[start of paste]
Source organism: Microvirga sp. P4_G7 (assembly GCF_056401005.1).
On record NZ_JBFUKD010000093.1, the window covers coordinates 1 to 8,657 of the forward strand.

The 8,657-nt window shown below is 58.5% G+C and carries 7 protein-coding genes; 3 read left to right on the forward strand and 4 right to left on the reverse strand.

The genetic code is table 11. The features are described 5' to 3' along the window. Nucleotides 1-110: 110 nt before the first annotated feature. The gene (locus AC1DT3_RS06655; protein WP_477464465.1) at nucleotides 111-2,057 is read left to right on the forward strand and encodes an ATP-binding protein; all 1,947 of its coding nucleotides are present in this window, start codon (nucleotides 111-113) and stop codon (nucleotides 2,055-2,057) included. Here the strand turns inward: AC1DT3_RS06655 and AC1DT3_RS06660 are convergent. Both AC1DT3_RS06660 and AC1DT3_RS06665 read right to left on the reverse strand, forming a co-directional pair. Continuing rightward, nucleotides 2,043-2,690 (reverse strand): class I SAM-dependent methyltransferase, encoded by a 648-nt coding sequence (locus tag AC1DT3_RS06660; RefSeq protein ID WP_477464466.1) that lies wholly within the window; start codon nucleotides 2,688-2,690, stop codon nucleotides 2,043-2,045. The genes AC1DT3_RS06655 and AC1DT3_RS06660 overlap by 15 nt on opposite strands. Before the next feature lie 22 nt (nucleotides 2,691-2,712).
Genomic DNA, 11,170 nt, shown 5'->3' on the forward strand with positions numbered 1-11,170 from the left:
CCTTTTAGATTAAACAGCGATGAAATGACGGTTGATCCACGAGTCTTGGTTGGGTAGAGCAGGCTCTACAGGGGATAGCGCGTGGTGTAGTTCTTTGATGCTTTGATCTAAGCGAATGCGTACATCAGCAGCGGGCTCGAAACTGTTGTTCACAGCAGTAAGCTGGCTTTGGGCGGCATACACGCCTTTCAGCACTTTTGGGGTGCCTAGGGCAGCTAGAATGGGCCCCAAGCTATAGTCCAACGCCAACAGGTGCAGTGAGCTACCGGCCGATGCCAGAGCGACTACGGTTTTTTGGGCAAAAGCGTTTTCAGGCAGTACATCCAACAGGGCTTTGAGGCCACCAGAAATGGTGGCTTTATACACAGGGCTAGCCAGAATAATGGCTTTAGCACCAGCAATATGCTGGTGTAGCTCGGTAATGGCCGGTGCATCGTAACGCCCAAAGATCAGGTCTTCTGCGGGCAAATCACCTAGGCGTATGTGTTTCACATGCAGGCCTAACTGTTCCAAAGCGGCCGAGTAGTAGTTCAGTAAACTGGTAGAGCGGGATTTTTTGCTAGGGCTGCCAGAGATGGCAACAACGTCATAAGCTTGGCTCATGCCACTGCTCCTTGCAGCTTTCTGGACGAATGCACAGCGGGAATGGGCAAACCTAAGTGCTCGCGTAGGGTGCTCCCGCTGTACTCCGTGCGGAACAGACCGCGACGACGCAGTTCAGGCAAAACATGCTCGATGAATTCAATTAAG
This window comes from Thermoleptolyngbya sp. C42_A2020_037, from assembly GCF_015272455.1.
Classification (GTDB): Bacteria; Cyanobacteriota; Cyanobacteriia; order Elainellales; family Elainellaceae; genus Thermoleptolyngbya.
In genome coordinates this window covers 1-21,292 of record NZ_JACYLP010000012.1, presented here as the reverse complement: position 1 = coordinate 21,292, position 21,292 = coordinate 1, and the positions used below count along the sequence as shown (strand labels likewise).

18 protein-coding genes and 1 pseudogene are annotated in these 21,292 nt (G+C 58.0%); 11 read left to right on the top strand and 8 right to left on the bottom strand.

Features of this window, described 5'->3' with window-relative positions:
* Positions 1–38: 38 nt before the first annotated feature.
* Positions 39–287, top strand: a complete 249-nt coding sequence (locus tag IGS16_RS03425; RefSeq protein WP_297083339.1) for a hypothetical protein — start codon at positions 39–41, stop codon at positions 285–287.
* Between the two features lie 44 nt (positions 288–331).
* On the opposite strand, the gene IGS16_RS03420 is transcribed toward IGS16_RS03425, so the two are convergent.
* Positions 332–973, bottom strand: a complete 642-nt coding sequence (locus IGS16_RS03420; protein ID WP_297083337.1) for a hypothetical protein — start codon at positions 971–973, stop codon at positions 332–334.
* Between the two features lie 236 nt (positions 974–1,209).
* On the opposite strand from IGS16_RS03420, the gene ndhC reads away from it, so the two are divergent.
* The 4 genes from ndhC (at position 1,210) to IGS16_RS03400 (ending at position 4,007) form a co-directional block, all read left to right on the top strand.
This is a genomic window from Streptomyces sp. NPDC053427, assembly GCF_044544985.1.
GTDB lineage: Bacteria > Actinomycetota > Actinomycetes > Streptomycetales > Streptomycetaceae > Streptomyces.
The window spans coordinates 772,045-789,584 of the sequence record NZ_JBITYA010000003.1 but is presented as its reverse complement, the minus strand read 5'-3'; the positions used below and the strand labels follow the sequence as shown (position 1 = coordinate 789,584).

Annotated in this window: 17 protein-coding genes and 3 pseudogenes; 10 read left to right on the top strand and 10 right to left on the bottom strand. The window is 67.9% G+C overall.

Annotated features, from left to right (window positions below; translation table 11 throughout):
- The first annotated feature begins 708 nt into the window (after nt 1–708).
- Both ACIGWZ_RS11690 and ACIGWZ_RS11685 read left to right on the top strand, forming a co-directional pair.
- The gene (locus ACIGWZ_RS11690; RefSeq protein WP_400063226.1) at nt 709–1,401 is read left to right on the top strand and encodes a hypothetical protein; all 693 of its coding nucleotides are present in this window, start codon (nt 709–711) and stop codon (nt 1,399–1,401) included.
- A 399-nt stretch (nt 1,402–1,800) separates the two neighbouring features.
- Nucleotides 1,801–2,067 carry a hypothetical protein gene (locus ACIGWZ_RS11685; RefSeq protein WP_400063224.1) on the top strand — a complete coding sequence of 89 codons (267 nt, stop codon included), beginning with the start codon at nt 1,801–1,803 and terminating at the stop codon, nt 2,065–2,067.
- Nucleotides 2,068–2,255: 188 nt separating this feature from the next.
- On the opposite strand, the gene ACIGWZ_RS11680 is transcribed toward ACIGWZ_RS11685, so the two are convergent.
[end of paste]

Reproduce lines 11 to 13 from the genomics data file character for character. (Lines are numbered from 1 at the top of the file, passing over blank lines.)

Features of this window, described 5'->3' with window-relative positions:
* Positions 1–38: 38 nt before the first annotated feature.
* Positions 39–287, top strand: a complete 249-nt coding sequence (locus tag IGS16_RS03425; RefSeq protein WP_297083339.1) for a hypothetical protein — start codon at positions 39–41, stop codon at positions 285–287.